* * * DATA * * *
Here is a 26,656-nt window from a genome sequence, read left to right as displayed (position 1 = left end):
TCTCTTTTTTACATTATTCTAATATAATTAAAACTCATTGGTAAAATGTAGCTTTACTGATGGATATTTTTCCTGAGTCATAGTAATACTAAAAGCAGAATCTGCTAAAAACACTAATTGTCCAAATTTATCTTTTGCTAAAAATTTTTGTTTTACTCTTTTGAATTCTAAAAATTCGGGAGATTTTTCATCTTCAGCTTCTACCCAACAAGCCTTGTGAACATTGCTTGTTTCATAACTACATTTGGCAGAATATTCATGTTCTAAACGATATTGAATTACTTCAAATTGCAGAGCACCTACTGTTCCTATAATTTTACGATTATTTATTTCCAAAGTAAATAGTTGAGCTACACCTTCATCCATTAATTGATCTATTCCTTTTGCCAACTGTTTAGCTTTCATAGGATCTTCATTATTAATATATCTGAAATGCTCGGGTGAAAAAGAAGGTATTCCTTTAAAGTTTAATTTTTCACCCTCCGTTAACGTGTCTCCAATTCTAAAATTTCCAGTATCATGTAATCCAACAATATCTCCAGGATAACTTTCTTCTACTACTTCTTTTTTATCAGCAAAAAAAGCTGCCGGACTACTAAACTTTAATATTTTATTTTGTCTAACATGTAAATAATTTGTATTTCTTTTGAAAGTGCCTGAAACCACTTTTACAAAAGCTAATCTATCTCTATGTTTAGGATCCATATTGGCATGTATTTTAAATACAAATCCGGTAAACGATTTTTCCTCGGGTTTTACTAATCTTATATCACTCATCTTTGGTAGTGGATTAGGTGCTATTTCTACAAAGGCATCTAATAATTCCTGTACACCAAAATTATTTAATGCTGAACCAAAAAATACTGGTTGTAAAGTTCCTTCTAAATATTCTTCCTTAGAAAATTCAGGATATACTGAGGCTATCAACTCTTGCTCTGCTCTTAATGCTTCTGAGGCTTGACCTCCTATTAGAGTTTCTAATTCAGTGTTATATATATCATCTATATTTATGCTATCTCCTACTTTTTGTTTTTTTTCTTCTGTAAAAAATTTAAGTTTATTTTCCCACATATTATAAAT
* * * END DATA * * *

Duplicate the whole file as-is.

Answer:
Here is a 26,656-nt window from a genome sequence, read left to right as displayed (position 1 = left end):
TCTCTTTTTTACATTATTCTAATATAATTAAAACTCATTGGTAAAATGTAGCTTTACTGATGGATATTTTTCCTGAGTCATAGTAATACTAAAAGCAGAATCTGCTAAAAACACTAATTGTCCAAATTTATCTTTTGCTAAAAATTTTTGTTTTACTCTTTTGAATTCTAAAAATTCGGGAGATTTTTCATCTTCAGCTTCTACCCAACAAGCCTTGTGAACATTGCTTGTTTCATAACTACATTTGGCAGAATATTCATGTTCTAAACGATATTGAATTACTTCAAATTGCAGAGCACCTACTGTTCCTATAATTTTACGATTATTTATTTCCAAAGTAAATAGTTGAGCTACACCTTCATCCATTAATTGATCTATTCCTTTTGCCAACTGTTTAGCTTTCATAGGATCTTCATTATTAATATATCTGAAATGCTCGGGTGAAAAAGAAGGTATTCCTTTAAAGTTTAATTTTTCACCCTCCGTTAACGTGTCTCCAATTCTAAAATTTCCAGTATCATGTAATCCAACAATATCTCCAGGATAACTTTCTTCTACTACTTCTTTTTTATCAGCAAAAAAAGCTGCCGGACTACTAAACTTTAATATTTTATTTTGTCTAACATGTAAATAATTTGTATTTCTTTTGAAAGTGCCTGAAACCACTTTTACAAAAGCTAATCTATCTCTATGTTTAGGATCCATATTGGCATGTATTTTAAATACAAATCCGGTAAACGATTTTTCCTCGGGTTTTACTAATCTTATATCACTCATCTTTGGTAGTGGATTAGGTGCTATTTCTACAAAGGCATCTAATAATTCCTGTACACCAAAATTATTTAATGCTGAACCAAAAAATACTGGTTGTAAAGTTCCTTCTAAATATTCTTCCTTAGAAAATTCAGGATATACTGAGGCTATCAACTCTTGCTCTGCTCTTAATGCTTCTGAGGCTTGACCTCCTATTAGAGTTTCTAATTCAGTGTTATATATATCATCTATATTTATGCTATCTCCTACTTTTTGTTTTTTTTCTTCTGTAAAAAATTTAAGTTTATTTTCCCACATATTATAAAT